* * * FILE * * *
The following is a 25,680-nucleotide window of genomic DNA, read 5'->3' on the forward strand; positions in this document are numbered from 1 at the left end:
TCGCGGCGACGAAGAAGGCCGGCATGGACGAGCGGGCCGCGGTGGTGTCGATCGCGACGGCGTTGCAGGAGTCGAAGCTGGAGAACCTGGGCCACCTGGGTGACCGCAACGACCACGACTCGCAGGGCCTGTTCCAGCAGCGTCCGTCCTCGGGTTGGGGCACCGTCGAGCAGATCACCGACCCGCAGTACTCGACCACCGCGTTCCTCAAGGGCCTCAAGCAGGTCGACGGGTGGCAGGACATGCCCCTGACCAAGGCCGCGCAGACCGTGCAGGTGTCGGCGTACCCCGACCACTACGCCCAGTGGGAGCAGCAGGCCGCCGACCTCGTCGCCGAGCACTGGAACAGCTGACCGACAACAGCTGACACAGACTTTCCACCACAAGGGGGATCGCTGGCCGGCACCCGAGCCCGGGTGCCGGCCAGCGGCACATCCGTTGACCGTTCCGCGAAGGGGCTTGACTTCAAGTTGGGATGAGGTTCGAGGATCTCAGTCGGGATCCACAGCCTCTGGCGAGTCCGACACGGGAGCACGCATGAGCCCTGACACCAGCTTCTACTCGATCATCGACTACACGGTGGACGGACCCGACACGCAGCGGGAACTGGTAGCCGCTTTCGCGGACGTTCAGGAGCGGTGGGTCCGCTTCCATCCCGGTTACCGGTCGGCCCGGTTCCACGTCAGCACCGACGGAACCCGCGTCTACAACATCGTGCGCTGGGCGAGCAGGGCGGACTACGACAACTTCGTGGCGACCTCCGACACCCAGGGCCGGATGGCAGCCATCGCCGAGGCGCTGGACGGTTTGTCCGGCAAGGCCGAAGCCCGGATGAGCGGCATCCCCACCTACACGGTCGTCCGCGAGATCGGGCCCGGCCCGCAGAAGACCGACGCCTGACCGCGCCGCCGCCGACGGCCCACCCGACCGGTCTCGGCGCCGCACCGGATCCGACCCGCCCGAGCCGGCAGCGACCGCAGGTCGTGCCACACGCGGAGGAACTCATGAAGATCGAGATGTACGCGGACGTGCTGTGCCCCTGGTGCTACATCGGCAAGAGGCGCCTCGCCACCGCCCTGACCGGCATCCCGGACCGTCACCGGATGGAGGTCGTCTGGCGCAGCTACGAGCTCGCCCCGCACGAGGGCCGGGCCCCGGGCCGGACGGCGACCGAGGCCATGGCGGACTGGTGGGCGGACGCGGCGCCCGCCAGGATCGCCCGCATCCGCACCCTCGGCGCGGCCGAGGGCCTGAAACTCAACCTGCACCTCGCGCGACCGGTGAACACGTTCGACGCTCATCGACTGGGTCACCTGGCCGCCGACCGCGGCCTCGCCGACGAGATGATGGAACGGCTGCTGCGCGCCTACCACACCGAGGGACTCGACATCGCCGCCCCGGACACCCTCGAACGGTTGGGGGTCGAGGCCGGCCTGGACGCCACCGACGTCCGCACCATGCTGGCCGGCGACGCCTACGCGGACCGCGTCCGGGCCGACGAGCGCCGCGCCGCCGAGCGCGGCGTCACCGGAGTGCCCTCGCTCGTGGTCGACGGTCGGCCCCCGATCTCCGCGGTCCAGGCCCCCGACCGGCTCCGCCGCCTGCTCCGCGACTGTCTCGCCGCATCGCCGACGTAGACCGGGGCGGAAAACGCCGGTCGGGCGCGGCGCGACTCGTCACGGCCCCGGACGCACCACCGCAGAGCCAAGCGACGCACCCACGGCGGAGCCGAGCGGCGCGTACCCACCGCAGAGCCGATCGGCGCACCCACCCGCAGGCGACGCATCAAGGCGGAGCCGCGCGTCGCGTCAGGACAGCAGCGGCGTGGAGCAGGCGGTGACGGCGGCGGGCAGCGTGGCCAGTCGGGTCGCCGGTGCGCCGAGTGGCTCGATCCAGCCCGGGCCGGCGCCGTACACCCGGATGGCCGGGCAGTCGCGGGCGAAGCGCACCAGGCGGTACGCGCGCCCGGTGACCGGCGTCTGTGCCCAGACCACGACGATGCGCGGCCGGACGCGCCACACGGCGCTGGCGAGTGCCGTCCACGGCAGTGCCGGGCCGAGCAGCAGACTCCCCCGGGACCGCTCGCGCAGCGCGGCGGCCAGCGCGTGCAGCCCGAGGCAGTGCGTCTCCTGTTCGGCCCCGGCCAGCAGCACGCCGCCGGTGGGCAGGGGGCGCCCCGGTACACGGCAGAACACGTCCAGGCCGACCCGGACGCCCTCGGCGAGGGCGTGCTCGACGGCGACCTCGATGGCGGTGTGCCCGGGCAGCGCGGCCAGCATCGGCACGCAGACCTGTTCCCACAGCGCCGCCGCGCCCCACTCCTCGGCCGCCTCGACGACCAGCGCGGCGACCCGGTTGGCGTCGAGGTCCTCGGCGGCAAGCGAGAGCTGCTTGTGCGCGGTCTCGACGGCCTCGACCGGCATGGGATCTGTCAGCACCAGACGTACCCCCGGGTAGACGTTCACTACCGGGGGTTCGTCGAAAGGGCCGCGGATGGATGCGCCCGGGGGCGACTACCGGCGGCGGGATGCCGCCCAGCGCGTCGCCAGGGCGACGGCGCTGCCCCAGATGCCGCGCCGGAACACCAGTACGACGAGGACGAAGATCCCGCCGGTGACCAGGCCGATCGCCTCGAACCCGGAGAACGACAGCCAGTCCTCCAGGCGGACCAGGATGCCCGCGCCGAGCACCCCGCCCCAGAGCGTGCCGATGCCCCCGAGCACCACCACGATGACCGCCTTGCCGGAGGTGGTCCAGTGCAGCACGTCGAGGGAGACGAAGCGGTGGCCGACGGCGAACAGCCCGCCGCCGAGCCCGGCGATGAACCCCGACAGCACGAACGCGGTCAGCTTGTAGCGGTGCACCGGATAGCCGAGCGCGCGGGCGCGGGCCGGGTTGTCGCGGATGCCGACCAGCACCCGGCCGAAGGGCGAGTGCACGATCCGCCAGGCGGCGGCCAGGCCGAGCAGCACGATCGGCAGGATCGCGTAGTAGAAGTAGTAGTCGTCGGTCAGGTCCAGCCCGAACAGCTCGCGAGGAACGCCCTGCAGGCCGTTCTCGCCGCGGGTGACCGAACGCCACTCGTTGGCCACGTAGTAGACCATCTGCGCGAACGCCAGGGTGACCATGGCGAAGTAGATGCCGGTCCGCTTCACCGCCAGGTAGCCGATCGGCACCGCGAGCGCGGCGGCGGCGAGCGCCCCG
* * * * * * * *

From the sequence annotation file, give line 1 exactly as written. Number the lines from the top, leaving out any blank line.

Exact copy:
The following is a 25,680-nucleotide window of genomic DNA, read 5'->3' on the forward strand; positions in this document are numbered from 1 at the left end: